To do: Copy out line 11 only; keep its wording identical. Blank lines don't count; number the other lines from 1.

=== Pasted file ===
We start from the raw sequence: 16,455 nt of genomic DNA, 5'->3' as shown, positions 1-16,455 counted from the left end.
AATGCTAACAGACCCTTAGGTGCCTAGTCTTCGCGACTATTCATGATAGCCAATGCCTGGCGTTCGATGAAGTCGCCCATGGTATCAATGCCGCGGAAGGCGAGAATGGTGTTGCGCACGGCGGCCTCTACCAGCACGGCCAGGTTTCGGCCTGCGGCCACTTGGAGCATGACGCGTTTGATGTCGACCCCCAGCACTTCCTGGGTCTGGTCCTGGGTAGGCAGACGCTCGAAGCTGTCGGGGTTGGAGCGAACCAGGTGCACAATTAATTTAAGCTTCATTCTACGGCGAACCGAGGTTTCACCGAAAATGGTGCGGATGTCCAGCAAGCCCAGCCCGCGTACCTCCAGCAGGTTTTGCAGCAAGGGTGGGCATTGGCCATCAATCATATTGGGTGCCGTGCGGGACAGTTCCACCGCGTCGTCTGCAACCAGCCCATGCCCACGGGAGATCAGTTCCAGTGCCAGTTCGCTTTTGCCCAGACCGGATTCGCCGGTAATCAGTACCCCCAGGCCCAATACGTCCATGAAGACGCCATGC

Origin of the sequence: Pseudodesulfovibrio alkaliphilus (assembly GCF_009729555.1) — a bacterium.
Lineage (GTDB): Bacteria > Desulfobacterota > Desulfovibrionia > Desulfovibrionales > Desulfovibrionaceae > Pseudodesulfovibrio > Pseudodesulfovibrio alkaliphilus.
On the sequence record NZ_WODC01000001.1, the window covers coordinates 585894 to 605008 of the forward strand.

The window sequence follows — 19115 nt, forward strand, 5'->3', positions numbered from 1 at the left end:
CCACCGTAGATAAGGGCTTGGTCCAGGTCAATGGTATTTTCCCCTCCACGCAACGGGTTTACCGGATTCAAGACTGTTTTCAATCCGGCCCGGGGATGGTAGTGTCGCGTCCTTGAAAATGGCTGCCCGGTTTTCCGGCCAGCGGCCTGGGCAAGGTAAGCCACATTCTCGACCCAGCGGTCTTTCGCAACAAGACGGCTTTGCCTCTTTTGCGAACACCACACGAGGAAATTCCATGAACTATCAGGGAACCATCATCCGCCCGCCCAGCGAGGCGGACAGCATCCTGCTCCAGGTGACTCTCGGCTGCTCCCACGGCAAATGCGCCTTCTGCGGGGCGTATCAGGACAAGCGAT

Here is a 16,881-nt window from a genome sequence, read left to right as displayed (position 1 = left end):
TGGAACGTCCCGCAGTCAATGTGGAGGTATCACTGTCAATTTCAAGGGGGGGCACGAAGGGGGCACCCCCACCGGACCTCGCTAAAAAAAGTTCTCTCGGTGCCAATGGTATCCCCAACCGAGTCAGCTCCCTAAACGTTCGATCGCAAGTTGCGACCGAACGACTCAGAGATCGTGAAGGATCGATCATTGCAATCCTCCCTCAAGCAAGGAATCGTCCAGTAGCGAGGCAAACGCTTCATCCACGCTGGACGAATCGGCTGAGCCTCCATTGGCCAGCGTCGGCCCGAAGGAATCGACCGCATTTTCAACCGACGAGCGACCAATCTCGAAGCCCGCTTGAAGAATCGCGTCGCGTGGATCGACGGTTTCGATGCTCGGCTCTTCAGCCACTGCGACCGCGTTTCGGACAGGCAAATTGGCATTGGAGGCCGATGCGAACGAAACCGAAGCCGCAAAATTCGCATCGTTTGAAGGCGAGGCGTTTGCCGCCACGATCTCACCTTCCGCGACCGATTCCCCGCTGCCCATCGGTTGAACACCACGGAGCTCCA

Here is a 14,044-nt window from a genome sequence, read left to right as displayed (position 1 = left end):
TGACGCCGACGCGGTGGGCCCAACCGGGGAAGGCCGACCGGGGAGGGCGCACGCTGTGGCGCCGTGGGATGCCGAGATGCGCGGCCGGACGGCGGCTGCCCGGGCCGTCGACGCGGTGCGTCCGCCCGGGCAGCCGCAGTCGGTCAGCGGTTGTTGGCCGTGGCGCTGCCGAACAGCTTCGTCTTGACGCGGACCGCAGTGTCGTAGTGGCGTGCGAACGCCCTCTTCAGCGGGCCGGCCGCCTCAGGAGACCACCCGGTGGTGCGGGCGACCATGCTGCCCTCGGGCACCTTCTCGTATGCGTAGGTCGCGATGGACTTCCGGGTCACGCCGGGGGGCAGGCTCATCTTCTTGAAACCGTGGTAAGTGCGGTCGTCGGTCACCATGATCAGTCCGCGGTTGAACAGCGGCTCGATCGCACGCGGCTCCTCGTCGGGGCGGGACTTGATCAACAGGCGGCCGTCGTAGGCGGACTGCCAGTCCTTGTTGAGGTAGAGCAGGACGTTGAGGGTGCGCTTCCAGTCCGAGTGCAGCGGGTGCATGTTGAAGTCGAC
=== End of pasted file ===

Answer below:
TGACGCCGACGCGGTGGGCCCAACCGGGGAAGGCCGACCGGGGAGGGCGCACGCTGTGGCGCCGTGGGATGCCGAGATGCGCGGCCGGACGGCGGCTGCCCGGGCCGTCGACGCGGTGCGTCCGCCCGGGCAGCCGCAGTCGGTCAGCGGTTGTTGGCCGTGGCGCTGCCGAACAGCTTCGTCTTGACGCGGACCGCAGTGTCGTAGTGGCGTGCGAACGCCCTCTTCAGCGGGCCGGCCGCCTCAGGAGACCACCCGGTGGTGCGGGCGACCATGCTGCCCTCGGGCACCTTCTCGTATGCGTAGGTCGCGATGGACTTCCGGGTCACGCCGGGGGGCAGGCTCATCTTCTTGAAACCGTGGTAAGTGCGGTCGTCGGTCACCATGATCAGTCCGCGGTTGAACAGCGGCTCGATCGCACGCGGCTCCTCGTCGGGGCGGGACTTGATCAACAGGCGGCCGTCGTAGGCGGACTGCCAGTCCTTGTTGAGGTAGAGCAGGACGTTGAGGGTGCGCTTCCAGTCCGAGTGCAGCGGGTGCATGTTGAAGTCGAC